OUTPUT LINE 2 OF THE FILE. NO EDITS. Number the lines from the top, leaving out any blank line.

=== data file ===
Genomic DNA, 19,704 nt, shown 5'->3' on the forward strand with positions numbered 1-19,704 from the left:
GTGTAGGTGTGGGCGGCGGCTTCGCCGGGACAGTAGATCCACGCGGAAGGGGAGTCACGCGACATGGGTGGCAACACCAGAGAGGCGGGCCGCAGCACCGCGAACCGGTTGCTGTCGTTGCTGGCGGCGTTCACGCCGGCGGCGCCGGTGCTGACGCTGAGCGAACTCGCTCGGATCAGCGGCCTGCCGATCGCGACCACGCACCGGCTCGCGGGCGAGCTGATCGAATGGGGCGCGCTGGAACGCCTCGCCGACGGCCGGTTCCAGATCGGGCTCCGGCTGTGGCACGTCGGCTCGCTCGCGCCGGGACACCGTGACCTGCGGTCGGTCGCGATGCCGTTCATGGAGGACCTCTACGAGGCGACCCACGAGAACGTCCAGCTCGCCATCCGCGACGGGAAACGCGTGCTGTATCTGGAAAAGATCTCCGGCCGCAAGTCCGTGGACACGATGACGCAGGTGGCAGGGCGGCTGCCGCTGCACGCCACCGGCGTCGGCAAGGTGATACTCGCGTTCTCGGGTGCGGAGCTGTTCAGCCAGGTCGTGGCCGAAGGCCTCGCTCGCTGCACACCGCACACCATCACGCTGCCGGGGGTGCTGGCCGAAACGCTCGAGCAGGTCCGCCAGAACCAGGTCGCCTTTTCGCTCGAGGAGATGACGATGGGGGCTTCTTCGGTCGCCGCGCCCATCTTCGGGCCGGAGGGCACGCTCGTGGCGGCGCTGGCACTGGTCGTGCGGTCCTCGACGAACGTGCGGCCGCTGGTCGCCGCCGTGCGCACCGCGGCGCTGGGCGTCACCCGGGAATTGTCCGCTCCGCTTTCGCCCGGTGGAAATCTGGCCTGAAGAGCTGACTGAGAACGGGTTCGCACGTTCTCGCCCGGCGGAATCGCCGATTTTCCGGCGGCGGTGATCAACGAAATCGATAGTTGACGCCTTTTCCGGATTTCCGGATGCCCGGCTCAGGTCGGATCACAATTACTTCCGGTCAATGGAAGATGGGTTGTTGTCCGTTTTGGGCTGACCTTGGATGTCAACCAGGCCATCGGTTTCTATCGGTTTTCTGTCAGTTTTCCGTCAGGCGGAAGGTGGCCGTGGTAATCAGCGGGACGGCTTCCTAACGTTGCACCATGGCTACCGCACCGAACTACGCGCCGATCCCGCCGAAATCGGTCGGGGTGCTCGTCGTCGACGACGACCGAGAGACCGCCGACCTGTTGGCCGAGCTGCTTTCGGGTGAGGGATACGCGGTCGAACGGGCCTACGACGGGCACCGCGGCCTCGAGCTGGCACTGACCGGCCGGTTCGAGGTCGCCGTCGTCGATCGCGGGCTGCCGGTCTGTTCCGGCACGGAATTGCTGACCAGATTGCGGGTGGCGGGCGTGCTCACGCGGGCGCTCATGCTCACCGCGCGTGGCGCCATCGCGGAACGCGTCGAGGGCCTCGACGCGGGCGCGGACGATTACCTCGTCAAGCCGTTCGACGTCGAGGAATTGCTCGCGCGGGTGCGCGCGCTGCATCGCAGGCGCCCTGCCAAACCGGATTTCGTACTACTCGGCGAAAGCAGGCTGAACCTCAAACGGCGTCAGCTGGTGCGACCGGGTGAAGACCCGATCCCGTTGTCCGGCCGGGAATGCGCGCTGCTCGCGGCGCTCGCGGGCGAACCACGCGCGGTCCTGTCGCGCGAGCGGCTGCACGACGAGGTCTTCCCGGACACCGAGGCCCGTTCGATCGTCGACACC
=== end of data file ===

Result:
GTGTAGGTGTGGGCGGCGGCTTCGCCGGGACAGTAGATCCACGCGGAAGGGGAGTCACGCGACATGGGTGGCAACACCAGAGAGGCGGGCCGCAGCACCGCGAACCGGTTGCTGTCGTTGCTGGCGGCGTTCACGCCGGCGGCGCCGGTGCTGACGCTGAGCGAACTCGCTCGGATCAGCGGCCTGCCGATCGCGACCACGCACCGGCTCGCGGGCGAGCTGATCGAATGGGGCGCGCTGGAACGCCTCGCCGACGGCCGGTTCCAGATCGGGCTCCGGCTGTGGCACGTCGGCTCGCTCGCGCCGGGACACCGTGACCTGCGGTCGGTCGCGATGCCGTTCATGGAGGACCTCTACGAGGCGACCCACGAGAACGTCCAGCTCGCCATCCGCGACGGGAAACGCGTGCTGTATCTGGAAAAGATCTCCGGCCGCAAGTCCGTGGACACGATGACGCAGGTGGCAGGGCGGCTGCCGCTGCACGCCACCGGCGTCGGCAAGGTGATACTCGCGTTCTCGGGTGCGGAGCTGTTCAGCCAGGTCGTGGCCGAAGGCCTCGCTCGCTGCACACCGCACACCATCACGCTGCCGGGGGTGCTGGCCGAAACGCTCGAGCAGGTCCGCCAGAACCAGGTCGCCTTTTCGCTCGAGGAGATGACGATGGGGGCTTCTTCGGTCGCCGCGCCCATCTTCGGGCCGGAGGGCACGCTCGTGGCGGCGCTGGCACTGGTCGTGCGGTCCTCGACGAACGTGCGGCCGCTGGTCGCCGCCGTGCGCACCGCGGCGCTGGGCGTCACCCGGGAATTGTCCGCTCCGCTTTCGCCCGGTGGAAATCTGGCCTGAAGAGCTGACTGAGAACGGGTTCGCACGTTCTCGCCCGGCGGAATCGCCGATTTTCCGGCGGCGGTGATCAACGAAATCGATAGTTGACGCCTTTTCCGGATTTCCGGATGCCCGGCTCAGGTCGGATCACAATTACTTCCGGTCAATGGAAGATGGGTTGTTGTCCGTTTTGGGCTGACCTTGGATGTCAACCAGGCCATCGGTTTCTATCGGTTTTCTGTCAGTTTTCCGTCAGGCGGAAGGTGGCCGTGGTAATCAGCGGGACGGCTTCCTAACGTTGCACCATGGCTACCGCACCGAACTACGCGCCGATCCCGCCGAAATCGGTCGGGGTGCTCGTCGTCGACGACGACCGAGAGACCGCCGACCTGTTGGCCGAGCTGCTTTCGGGTGAGGGATACGCGGTCGAACGGGCCTACGACGGGCACCGCGGCCTCGAGCTGGCACTGACCGGCCGGTTCGAGGTCGCCGTCGTCGATCGCGGGCTGCCGGTCTGTTCCGGCACGGAATTGCTGACCAGATTGCGGGTGGCGGGCGTGCTCACGCGGGCGCTCATGCTCACCGCGCGTGGCGCCATCGCGGAACGCGTCGAGGGCCTCGACGCGGGCGCGGACGATTACCTCGTCAAGCCGTTCGACGTCGAGGAATTGCTCGCGCGGGTGCGCGCGCTGCATCGCAGGCGCCCTGCCAAACCGGATTTCGTACTACTCGGCGAAAGCAGGCTGAACCTCAAACGGCGTCAGCTGGTGCGACCGGGTGAAGACCCGATCCCGTTGTCCGGCCGGGAATGCGCGCTGCTCGCGGCGCTCGCGGGCGAACCACGCGCGGTCCTGTCGCGCGAGCGGCTGCACGACGAGGTCTTCCCGGACACCGAGGCCCGTTCGATCGTCGACACC